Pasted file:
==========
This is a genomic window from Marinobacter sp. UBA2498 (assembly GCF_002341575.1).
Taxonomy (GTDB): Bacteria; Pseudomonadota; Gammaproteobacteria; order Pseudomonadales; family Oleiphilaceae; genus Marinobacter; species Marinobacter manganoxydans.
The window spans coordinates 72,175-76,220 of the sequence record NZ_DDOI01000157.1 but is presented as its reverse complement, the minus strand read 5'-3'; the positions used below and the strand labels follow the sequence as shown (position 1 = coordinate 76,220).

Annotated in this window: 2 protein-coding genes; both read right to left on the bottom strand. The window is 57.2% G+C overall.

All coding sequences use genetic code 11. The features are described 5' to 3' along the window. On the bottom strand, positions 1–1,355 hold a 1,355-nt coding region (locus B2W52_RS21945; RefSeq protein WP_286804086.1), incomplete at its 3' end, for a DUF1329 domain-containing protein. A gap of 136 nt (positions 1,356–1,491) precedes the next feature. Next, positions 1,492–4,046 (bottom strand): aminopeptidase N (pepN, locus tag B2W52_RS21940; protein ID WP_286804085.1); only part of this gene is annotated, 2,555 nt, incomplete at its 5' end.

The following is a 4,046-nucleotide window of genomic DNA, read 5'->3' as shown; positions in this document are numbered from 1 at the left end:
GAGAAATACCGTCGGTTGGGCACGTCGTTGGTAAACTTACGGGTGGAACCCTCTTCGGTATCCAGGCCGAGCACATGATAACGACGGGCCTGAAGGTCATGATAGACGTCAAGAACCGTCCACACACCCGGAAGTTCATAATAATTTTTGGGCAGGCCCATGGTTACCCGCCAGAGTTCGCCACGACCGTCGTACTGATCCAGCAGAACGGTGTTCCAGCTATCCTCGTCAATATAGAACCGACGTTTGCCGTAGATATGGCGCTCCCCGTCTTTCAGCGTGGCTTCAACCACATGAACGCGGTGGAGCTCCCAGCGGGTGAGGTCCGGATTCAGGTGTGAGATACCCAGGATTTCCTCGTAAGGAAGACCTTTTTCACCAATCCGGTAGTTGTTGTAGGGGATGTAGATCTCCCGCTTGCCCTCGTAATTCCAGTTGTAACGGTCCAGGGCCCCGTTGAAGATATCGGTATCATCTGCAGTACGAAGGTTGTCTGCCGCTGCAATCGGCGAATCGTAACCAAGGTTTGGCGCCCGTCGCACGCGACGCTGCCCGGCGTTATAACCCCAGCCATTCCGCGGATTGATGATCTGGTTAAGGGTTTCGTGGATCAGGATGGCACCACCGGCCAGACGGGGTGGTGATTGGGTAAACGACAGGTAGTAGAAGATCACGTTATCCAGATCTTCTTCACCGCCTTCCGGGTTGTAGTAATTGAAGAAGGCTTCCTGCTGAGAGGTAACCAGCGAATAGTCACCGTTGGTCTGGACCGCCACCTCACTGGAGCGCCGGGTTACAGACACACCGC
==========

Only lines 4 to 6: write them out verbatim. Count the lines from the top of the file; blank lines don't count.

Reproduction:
Annotated in this window: 2 protein-coding genes; both read right to left on the bottom strand. The window is 57.2% G+C overall.

All coding sequences use genetic code 11. The features are described 5' to 3' along the window. On the bottom strand, positions 1–1,355 hold a 1,355-nt coding region (locus B2W52_RS21945; RefSeq protein WP_286804086.1), incomplete at its 3' end, for a DUF1329 domain-containing protein. A gap of 136 nt (positions 1,356–1,491) precedes the next feature. Next, positions 1,492–4,046 (bottom strand): aminopeptidase N (pepN, locus tag B2W52_RS21940; protein ID WP_286804085.1); only part of this gene is annotated, 2,555 nt, incomplete at its 5' end.

The following is a 4,046-nucleotide window of genomic DNA, read 5'->3' as shown; positions in this document are numbered from 1 at the left end: